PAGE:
DUBLIN, Ireland — The Irish people voted against scrapping the constitutional ban on divorce, reaffirming themselves as Western Europe's staunchest bastion of Roman Catholicism, final results showed Friday.
The outcome of Thursday's referendum, which rejected divorce by a 3-2 margin, was a huge rebuff to the government's pro-divorce campaign and immediately stirred questions about the future of Prime Minister Garret FitzGerald's reformist administration.
The deeply conservative countryside triumphed over the pro-divorce national newspapers and a government that initiated the referendum and staked its prestige on victory.
Almost 1.5 million of the 2.4 million eligible voters cast ballots in this island republic of 3.5 million people. About 97% of the population is Catholic.
The no votes totaled 63.5% to 36.5% in favor of divorce, reported Radio Telefis Eireann, the state broadcasting network.
It said 935,842 people voted no, and 538,279 voted yes.
The conservative countryside rejected divorce by 3-to-1 and 4-to-1 margins. The only districts of the country's 41 constituencies that favored divorce were seven of 11 constituencies in liberal Dublin.
The referendum proposed amending the constitution so divorce would be possible if a marriage had broken down for five years "with no reasonable possibility of reconciliation."
FitzGerald has been trying to liberalize Irish society and make Ireland's marriage law more compatible with practice in the Protestant-majority British province of Northern Ireland.
"I am delighted and give thanks to God that the people have been delivered from the evil of a divorce culture," exulted lawmaker Alice Glenn, who defied her governing Fine Gael (United Ireland) party in opposing the amendment.
FitzGerald said he regretted the result but felt it a duty to bring the issue before the people. "You can't win them all but you keep on trying to achieve what you can," he said in The Hague, Netherlands, where he attended a Common Market summit.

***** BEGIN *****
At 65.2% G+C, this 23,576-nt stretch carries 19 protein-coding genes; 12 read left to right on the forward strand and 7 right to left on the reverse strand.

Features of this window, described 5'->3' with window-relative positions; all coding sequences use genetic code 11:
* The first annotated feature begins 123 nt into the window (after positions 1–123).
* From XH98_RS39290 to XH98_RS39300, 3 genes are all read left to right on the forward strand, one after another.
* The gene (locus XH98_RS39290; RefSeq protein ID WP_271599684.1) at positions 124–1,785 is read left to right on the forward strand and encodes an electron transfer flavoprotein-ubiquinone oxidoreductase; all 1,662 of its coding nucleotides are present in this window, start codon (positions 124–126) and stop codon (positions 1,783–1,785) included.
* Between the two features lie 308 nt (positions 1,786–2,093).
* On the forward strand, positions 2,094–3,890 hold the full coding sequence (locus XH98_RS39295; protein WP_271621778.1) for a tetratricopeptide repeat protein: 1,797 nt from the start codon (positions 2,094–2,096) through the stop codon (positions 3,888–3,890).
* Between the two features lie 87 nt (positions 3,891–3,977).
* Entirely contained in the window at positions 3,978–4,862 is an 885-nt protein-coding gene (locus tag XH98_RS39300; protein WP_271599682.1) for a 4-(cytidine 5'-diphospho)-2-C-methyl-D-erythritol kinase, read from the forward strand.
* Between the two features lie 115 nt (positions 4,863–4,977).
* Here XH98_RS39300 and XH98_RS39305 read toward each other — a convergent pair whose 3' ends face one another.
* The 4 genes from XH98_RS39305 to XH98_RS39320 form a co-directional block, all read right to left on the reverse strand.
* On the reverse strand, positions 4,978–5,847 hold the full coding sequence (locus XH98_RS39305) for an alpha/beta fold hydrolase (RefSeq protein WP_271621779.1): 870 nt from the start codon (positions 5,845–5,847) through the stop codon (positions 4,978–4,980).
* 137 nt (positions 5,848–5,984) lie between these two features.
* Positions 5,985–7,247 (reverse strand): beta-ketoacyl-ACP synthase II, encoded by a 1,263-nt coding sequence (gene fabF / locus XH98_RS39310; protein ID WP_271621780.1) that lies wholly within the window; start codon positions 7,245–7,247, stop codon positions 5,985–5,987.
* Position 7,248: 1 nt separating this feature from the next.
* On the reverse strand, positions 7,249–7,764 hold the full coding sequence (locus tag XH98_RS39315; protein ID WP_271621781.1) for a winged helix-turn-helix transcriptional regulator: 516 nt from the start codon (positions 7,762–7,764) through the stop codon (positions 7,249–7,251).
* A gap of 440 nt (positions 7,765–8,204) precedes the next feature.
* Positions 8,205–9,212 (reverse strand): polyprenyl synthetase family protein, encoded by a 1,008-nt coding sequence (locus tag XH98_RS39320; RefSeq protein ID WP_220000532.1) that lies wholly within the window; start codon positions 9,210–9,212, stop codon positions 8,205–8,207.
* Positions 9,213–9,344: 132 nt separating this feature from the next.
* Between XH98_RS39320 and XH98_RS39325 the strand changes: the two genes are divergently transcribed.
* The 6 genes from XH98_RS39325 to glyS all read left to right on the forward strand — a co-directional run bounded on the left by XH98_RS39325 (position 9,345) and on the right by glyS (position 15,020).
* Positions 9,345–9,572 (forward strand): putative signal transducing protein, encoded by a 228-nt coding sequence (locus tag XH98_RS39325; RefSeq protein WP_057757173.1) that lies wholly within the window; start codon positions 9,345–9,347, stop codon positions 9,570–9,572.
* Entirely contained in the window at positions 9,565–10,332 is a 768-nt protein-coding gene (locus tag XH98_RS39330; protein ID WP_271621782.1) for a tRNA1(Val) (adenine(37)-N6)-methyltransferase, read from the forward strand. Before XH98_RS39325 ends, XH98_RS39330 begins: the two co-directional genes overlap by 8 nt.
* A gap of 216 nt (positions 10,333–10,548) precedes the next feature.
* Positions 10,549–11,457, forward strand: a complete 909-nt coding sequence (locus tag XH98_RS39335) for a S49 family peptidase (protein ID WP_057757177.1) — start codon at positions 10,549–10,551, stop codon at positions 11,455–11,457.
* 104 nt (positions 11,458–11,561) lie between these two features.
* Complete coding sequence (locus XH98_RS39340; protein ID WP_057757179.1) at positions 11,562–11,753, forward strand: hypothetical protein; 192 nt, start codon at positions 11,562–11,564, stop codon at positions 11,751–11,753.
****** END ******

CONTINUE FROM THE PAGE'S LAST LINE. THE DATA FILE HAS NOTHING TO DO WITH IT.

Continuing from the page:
Pro-divorce campaigners reacted angrily.
"Ireland has disgraced itself again. It has disappointed all those people trapped in broken marriages," said Jean Tansey, leader of the Divorce Action group, which led the fight for legalized divorce.
Ireland's 1937 constitution says: "No law shall be enacted providing for the grant of a dissolution of marriage." The country does not recognize divorces granted abroad to Irish citizens.
The vote left Ireland the only European country besides the Mediterranean island of Malta that obliges couples to stay married for life.
It represented a stunning turnaround from nine weeks ago, when the government initiated the referendum in near certainty of victory.
Officials of the Labor Party, FitzGerald's junior coalition partner, which was most committed to divorce reform, accused Fine Gael politicians of failing to campaign vigorously for fear of alienating conservative voters.
No Place in Politics
FitzGerald had said when he came to office four years ago that if he failed to implement reforms, he might have no place in politics.
Few thought the referendum defeat was cause for resignation, but it came at a bad time for FitzGerald, who trails in the polls and has disenchanted many voters with his high-tax, high-unemployment policies.
Within four hours after vote-counting started, Fine Gael conceded defeat, and recriminations began inside the pro-divorce camp.
Political commentator John Cooney said the amendment was defeated by politicians' apathy, the church's firm anti-divorce stand, and the secular Anti-Divorce Campaign's success in selling the idea that divorce would harm women and children and infringe on their pension and inheritance rights.